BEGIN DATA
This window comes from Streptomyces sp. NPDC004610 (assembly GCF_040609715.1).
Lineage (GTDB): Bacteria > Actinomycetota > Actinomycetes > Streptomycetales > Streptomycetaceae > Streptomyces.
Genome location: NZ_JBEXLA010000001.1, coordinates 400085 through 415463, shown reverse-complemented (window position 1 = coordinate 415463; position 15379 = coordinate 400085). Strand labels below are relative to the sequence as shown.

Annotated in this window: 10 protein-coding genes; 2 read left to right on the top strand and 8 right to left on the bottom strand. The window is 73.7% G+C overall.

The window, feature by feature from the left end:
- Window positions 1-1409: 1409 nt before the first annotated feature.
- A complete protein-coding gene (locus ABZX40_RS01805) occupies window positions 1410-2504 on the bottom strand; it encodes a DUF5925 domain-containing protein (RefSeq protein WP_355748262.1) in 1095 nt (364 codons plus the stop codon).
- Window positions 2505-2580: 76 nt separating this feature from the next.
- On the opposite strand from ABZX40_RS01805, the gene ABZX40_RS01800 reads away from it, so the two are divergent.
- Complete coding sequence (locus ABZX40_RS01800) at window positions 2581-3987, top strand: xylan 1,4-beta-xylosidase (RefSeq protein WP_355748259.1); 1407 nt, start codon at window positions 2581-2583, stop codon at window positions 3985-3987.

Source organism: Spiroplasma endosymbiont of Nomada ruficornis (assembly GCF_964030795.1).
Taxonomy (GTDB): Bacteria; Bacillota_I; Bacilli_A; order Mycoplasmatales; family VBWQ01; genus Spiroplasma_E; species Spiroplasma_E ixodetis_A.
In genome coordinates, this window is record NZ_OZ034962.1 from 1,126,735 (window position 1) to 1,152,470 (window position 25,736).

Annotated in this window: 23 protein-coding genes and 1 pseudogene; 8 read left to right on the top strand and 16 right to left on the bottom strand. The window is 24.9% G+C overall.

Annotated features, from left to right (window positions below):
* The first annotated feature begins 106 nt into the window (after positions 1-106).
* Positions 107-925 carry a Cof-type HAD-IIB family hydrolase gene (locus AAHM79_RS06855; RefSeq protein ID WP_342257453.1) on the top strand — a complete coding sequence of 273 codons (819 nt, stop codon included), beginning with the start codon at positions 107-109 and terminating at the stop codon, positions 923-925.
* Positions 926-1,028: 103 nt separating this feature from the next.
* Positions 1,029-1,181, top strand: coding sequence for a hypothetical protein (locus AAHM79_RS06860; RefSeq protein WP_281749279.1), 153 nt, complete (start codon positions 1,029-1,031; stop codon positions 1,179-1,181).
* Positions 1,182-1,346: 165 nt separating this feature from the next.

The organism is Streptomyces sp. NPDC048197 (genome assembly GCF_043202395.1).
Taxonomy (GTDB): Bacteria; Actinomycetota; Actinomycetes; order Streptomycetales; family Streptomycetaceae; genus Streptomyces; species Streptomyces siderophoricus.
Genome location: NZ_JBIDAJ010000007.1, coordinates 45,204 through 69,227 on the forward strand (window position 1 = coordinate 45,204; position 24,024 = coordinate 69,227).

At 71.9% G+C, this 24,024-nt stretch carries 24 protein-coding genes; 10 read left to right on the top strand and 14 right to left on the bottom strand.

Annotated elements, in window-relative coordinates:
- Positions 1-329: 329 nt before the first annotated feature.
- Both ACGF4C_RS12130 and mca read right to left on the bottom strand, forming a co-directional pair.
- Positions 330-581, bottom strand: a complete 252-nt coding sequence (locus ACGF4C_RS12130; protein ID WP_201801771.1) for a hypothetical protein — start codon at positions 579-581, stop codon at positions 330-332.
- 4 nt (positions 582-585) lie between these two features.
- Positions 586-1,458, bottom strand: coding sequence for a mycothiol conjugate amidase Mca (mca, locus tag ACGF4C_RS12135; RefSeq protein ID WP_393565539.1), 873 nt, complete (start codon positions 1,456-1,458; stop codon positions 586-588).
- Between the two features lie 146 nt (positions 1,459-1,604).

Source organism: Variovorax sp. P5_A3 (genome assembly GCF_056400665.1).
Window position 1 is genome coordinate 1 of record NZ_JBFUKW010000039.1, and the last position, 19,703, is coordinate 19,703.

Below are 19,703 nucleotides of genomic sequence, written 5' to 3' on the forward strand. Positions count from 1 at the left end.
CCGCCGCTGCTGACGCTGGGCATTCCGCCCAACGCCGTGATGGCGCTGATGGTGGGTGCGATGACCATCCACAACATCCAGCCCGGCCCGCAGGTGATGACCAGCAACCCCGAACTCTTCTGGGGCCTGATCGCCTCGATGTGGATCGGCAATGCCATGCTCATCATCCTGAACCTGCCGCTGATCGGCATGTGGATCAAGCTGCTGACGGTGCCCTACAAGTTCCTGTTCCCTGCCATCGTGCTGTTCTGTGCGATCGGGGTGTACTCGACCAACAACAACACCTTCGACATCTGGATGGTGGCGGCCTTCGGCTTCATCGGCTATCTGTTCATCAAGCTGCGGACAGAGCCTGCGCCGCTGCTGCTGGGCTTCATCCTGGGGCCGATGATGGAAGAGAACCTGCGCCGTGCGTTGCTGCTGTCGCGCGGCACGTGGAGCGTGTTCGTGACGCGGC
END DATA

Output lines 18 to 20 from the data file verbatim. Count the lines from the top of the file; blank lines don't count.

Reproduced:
* Positions 926-1,028: 103 nt separating this feature from the next.
* Positions 1,029-1,181, top strand: coding sequence for a hypothetical protein (locus AAHM79_RS06860; RefSeq protein WP_281749279.1), 153 nt, complete (start codon positions 1,029-1,031; stop codon positions 1,179-1,181).
* Positions 1,182-1,346: 165 nt separating this feature from the next.